As I waited for my flight it was hard not to be impressed by Singapore. For such a densely populated place, the public transportation and infrastructure were simply amazing; everything worked, and the people I met were always polite, courteous, and curious about the project I was working on.
There appeared a real thirst and ambition from people in Singapore to get the most out of their lives – even if it meant really pushing themselves, as clearly they work very very hard. This work ethic was just so clearly evident – whether it be when people are working, studying, or even taking part in leisure activities; there always appeared a real focus to their activity. Above all, it felt the safest place I have ever visited – and the adults and students I met mentioned that continually. People feel very safe and secure here.
I guess this description only reaffirms the fact that Singapore is very much seen as a success story. For such a relatively small country it clearly has significant influence and impact in comparison to its size, and Singaporeans appear particularly proud of that, and rightly so. Central to this development and sustained progress in addition to the strong work ethic is a real value in education. Posters for tutoring services, schools and various educational programmes were commonplace and everyone I met appeared particularly motivated to get the most from school and the opportunities they provided.
Similarly, teachers are held in very high regard and this was always evident. Whenever people discovered that I worked in the education sector, students and adults were keen to hear more about my experiences, and where I had worked previously. The students and young people I met, without exception, all spoke of the possibilities that education would bring for them in the future, and despite pushing themselves really hard were clearly very engaged and interested in the world around them.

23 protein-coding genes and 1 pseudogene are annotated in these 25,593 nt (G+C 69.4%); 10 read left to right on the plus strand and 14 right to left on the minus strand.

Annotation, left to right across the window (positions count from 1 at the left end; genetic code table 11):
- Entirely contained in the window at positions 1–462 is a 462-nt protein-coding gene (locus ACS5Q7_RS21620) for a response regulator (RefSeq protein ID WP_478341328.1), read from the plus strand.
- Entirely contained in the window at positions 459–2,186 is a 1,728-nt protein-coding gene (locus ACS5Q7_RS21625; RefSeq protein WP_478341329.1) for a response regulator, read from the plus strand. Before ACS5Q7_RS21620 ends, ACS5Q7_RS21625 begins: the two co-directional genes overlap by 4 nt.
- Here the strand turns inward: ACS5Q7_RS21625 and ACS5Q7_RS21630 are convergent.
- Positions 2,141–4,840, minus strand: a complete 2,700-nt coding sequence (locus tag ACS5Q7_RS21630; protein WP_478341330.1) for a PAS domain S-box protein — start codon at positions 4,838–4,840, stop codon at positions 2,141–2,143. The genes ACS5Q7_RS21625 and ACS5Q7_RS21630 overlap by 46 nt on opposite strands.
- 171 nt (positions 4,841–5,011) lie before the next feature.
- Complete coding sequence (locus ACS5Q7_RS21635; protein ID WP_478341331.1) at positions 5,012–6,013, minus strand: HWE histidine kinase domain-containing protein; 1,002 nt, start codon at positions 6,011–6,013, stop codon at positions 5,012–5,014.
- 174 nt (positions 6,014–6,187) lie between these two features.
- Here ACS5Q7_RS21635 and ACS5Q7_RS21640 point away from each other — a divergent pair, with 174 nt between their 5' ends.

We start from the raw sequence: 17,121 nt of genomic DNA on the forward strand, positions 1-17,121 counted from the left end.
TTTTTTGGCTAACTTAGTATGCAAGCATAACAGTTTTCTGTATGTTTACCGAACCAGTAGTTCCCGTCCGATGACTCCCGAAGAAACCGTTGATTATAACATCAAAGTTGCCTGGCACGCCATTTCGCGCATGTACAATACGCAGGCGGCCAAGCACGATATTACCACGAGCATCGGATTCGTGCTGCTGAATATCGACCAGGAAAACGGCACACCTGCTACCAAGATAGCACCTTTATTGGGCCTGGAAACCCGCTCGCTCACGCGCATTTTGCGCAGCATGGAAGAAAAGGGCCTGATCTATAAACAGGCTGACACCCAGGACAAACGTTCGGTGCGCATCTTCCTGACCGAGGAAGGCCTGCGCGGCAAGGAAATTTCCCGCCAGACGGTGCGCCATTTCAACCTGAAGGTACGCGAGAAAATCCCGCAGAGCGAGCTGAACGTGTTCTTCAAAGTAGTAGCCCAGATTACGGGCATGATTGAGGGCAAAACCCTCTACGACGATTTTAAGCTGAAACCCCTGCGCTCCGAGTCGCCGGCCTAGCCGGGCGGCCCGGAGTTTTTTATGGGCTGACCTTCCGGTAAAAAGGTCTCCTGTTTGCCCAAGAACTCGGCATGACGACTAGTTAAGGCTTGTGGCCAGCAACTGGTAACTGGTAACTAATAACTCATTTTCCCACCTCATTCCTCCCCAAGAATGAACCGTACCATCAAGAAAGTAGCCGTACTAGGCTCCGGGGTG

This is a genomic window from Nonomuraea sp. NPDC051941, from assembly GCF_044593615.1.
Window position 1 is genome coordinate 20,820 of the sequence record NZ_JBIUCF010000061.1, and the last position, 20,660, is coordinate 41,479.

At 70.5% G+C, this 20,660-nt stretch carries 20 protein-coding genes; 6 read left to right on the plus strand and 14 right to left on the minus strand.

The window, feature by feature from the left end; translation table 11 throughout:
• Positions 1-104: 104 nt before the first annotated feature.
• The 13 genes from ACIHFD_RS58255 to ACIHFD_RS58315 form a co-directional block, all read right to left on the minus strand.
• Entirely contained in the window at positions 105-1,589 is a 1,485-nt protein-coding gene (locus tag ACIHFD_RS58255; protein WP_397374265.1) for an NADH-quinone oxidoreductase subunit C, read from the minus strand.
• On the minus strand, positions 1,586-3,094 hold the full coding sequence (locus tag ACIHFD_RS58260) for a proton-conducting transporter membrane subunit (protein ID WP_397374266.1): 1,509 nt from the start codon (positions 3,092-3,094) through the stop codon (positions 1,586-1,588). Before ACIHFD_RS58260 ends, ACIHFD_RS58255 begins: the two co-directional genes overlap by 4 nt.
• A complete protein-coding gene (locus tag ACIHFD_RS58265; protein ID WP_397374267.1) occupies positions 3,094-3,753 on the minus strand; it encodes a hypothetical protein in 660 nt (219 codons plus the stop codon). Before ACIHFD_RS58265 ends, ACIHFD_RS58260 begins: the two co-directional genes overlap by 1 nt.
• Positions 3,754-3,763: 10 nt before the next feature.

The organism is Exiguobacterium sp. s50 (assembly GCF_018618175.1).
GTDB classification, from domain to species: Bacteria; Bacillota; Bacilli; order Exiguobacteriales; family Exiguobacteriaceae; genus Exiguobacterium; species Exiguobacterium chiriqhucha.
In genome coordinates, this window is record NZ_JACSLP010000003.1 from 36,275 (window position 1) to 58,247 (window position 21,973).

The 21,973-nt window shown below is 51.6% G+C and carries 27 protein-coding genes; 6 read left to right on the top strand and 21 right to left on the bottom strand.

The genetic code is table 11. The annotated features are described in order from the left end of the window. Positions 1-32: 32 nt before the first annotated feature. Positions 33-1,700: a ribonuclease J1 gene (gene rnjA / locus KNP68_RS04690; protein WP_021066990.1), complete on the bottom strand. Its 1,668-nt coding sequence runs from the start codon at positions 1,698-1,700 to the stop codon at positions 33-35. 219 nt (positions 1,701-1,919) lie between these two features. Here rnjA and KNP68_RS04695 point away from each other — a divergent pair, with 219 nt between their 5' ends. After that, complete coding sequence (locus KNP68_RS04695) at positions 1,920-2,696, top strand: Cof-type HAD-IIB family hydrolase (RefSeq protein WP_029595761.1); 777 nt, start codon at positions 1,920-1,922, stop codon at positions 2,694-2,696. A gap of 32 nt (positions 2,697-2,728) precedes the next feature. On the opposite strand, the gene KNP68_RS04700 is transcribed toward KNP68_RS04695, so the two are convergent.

Singapore, due to its size and position has few national resources and so there is a recognition that its people are the resource best placed to help the country to progress. This approach clearly has significant merits, but also like any system, some notable challenges. Chief amongst these appear to be the potential stress it places on young people as they progress through a clearly very intensive schooling system.
In the future, many Singaporeans indicated that they are particularly concerned about immigration and the pressure that will come as more people move to an already crowded and competitive country. The lifestyle here also has some notable characteristics. Many Singaporeans commented on the lack of outdoor space available to them in such a crowded place but also that much of their time is actually spent indoors because of the very humid weather.
As a teacher, throughout my time in Singapore I couldn’t help but be continually struck by one consistent theme. Everyone I spoke with immediately recognised and appreciated the significant stresses placed on young people in Singapore and yet at the same time everyone, both adults and teenagers alike, were equally quick in applauding the same educational system and the opportunities it provided.